So my plan for this 2d10 system is that the side which starts the game on the attack holds the initiative. The initiative allows you to attack as many times as you like (up to one per Army formation). The side without the initiative gets a limited number of counterattacks. Both sides can spend Momentum on initiative, with a cumulative penalty for any side holding on to the initiative for consecutive turns. Another way of doing that might be to have an escalating supply cost, so you could hit a point where one side runs out of puff, no matter how well they are doing on the map. Frustrating, but a representation of Clausewitz’s theory of the culminating point.

A zero score for initiative could be taken as both sides are temporarily exhausted and spend a couple of weeks (or longer) resting or maneuvering before one side resumes offensive operations. Maybe both sides would be limited to a small number of attacks, like counterattacks.

Recovering Readiness

Units should recover Readiness quickly. Fifty percent of lost Readiness per two week turn seems okay as a starting position for playtesting. In this system I would just about never remove a unit from play, but at Readiness One I would not allow it to initiate attacks. Front lines would also be continuous – if you run out of actual Army formations, you would just deploy a Readiness One Battlegroup counter.

While Readiness should bounce up and down, quality would change only rarely – perhaps reflecting a unit gaining an elite reputation, or being issued with state of the art equipment in sufficient numbers to have an impact on operations (one Super Pershing does not a +1 Quality increase make).

…and now I really need to get back to revising The Colossus of Atlantis. GENCON is only 63 days away.


Keep it Simple and Awesome

February 28, 2012

I stole the title from an article that was on copyright, but covered success stories for content creators in the digital age – keep it simple and awesome.

So, as much as I like the dice/energy system, it fails the simple test.  Too easy for “The Great Hat Disaster” to bump all the dice, at which point the entire game turn is screwed.  I also could not find enough stuff for the Agents to do that was awesome – it looked too much like being an unpaid intern.

Revised player roles:

  • Imperial Princes (up to 10 players)
  • Great Houses (x3, with 5 players each)
  • Pirates (up to 15 players)

I’m fairly happy with the Senate, no maor changes there.

Combat, because the pirate players are each individuals, I have to drop the idea of Faction based cards for determining victory.

Initially there will be three types of combat units:

  • Raiders (build by Pirates)
  • Cruisers (built by people controlling colonies)
  • Dreadnoughts (built by Imperial players with Atomic Power).

Players are free to trade/gift units to other players (and this is the only way that Pirates can get Dreadnoughts or Imperials can get Raiders, unless they are lucky in combat and capture a unit).  Initially only Imperials control colonies, but as the game progresses, Pirates will capture colonies too.

Later in the game, the Senate will be able to authorise the construction of additional special capability units.  This requires a crisis to trigger, so the players have time to learn the basic combat system before it gets made more complex.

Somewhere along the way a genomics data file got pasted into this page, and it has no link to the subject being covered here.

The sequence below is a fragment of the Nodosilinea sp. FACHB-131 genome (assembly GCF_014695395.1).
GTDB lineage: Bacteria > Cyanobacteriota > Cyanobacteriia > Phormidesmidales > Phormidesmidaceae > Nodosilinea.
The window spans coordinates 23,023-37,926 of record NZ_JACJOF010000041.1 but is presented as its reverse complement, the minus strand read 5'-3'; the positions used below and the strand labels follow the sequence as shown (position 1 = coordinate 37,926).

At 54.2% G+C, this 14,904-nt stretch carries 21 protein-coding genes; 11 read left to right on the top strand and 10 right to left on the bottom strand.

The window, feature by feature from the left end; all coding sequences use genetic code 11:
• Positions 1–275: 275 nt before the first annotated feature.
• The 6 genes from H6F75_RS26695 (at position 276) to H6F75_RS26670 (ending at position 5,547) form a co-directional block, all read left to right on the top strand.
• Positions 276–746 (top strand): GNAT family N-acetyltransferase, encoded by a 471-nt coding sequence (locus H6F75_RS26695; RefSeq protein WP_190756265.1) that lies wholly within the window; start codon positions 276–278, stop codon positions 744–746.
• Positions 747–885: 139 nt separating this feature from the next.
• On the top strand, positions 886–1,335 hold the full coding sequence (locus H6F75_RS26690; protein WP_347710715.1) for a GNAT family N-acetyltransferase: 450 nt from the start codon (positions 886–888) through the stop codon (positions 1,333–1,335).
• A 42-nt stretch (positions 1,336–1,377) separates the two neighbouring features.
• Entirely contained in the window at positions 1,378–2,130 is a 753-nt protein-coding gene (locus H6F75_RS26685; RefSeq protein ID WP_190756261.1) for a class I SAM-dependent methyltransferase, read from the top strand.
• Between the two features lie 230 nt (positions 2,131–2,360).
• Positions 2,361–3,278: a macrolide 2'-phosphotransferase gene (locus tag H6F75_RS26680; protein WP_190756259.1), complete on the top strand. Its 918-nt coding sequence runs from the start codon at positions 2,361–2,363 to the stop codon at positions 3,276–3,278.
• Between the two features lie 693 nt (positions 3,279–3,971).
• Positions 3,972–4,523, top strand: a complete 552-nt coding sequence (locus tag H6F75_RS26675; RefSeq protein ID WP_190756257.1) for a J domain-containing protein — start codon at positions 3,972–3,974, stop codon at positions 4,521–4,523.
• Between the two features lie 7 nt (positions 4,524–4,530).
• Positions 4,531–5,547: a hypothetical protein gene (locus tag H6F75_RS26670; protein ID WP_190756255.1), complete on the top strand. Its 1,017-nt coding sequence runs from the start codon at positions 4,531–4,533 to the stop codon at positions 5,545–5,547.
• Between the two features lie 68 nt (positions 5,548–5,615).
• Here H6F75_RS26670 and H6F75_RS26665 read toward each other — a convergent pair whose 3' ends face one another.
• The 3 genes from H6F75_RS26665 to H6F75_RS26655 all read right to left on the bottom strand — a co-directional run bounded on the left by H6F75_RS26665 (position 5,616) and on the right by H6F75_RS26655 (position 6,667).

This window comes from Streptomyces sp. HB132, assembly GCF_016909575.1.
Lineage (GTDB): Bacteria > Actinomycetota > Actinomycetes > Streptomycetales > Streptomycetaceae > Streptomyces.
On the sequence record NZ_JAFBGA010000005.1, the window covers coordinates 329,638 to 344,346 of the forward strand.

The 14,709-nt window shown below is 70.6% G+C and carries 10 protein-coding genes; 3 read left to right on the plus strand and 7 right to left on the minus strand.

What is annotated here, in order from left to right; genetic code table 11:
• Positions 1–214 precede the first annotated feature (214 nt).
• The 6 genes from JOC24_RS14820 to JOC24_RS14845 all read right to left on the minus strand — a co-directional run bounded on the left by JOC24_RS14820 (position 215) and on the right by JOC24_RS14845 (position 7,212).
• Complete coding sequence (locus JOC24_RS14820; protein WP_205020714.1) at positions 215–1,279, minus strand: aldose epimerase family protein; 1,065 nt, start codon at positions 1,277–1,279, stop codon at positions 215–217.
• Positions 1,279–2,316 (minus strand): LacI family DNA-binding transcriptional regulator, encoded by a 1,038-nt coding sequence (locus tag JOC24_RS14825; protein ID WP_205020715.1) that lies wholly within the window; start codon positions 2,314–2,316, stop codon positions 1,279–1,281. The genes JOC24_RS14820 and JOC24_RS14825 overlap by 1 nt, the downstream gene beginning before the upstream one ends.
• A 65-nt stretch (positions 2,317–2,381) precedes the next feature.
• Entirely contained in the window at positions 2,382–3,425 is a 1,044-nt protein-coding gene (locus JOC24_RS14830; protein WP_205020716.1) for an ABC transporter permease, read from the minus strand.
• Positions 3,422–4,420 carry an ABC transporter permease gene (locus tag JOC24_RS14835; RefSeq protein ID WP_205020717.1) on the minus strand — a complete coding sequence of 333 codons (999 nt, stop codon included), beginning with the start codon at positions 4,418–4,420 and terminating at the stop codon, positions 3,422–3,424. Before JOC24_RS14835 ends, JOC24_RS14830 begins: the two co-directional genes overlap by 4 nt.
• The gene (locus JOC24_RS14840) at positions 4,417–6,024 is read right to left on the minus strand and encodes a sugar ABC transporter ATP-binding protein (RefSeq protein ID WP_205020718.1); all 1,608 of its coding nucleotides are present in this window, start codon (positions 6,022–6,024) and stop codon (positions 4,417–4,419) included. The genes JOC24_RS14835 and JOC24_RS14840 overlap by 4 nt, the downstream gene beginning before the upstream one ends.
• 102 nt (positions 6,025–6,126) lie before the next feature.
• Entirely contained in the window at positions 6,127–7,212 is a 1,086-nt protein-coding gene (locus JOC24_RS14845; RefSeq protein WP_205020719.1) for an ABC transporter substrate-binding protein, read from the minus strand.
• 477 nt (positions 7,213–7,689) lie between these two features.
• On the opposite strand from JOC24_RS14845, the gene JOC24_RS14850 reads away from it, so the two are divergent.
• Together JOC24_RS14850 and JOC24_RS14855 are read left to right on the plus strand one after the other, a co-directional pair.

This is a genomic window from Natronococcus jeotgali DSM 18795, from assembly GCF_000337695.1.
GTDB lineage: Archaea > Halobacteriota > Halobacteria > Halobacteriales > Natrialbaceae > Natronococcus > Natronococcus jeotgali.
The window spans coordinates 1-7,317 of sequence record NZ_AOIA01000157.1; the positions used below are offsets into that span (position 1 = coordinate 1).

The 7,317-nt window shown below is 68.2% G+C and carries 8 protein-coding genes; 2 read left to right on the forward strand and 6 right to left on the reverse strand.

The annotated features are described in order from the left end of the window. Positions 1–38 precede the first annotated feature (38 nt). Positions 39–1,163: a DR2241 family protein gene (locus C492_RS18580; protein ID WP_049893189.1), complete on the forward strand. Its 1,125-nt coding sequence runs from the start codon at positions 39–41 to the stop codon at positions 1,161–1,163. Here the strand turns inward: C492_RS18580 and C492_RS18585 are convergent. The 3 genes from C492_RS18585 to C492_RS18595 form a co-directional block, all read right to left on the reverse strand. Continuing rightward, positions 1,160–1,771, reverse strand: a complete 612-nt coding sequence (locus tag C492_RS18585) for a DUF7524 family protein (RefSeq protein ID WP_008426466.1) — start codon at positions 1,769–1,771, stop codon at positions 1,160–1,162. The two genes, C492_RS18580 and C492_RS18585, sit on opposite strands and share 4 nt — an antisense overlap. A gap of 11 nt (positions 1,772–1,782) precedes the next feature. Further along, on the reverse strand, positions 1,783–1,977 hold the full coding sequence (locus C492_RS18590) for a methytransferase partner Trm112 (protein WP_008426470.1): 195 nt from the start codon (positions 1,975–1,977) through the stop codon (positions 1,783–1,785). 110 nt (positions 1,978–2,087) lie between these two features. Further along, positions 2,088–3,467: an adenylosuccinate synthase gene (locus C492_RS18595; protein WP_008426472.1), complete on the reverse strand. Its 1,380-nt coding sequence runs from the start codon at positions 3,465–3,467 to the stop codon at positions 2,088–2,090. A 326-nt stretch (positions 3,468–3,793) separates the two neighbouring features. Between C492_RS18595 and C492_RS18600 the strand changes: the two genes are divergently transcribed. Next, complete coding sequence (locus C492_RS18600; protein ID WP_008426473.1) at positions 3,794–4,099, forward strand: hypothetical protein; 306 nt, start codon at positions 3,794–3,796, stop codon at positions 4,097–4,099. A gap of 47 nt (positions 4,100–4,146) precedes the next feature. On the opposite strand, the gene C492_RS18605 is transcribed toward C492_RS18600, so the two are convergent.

The combat resolution mechanic is:

  1. Draw a card – the card lists a unit type (Raider or Cruiser or Dreadnought)
  2. The side with the most of the unit type wins
  3. The Defender wins ties
  4. The card will list two sets of casualties that the loser takes, winner takes no losses.
  5. Loser retreats.

Casualty results are in the form of [Unit Type] [Loss], where the types of loss are:

  • One unit destroyed
  • One unit captured by enemy
  • All but one unit destroyed
  • All units destroyed.

Initially the Imperial forces have a 2/3 chance of winning battles (because the Pirates probably don’t have Cruisers or Dreadnoughts early on).  The game economy, however, will allow Pirates to rapidly recruit new Raider forces.  This means that the strategic risk of combat is actually borne by Imperial forces – while the chance of losing all your Dreadnoughts is low, losing all of them in an ambush is a great disaster.  This chance of disaster is deliberate, because it will force the Imperials to engage in diplomacy and to work together when there is a crisis.

Pirate players can be bribed by the Empire, gaining the Pirate the designation of Warlord as long as they work for the Empire.

Trade – leaning towards a variant of civilisation trade cards, but simplifying it so each set of trade card lists what the set is exchanged for.  Players get one trade card for each colony world they control.

Civil Wars – ideally I will develop a mechanic that allows the players to resolve the civil war entirely during the period when the GMs are tidying up the map table.  My current idea is to give players “support cards”, which can be traded around.  In the inter-phase, Princes can trigger a Civil War, at which point people spend and compare support cards.

Emperor – to make the Civil War worth fighting, the Emperor will get a lot of beanies to distribute among their supporters.

Maps – looking at having sector capitals that generate atomic power, and colonies that generate trade cards, and some deep space zones for Pirates to skulk in.

Thats where my thinking is at the moment.

Sun & Starship Mechanics (draft)

January 17, 2012


Combat is initiated by an active player at a map table moving their Fleet into a sector containing a Hostile Fleet. The Game Master draws Combat Cards until a card is drawn that grants one player a victory.  The number and type of cards drawn up to and including the final Combat Card determine the casualties both sides take, and any damage to the Sector’s Atomic Power or Capital Dice.

The following Combat Cards exist: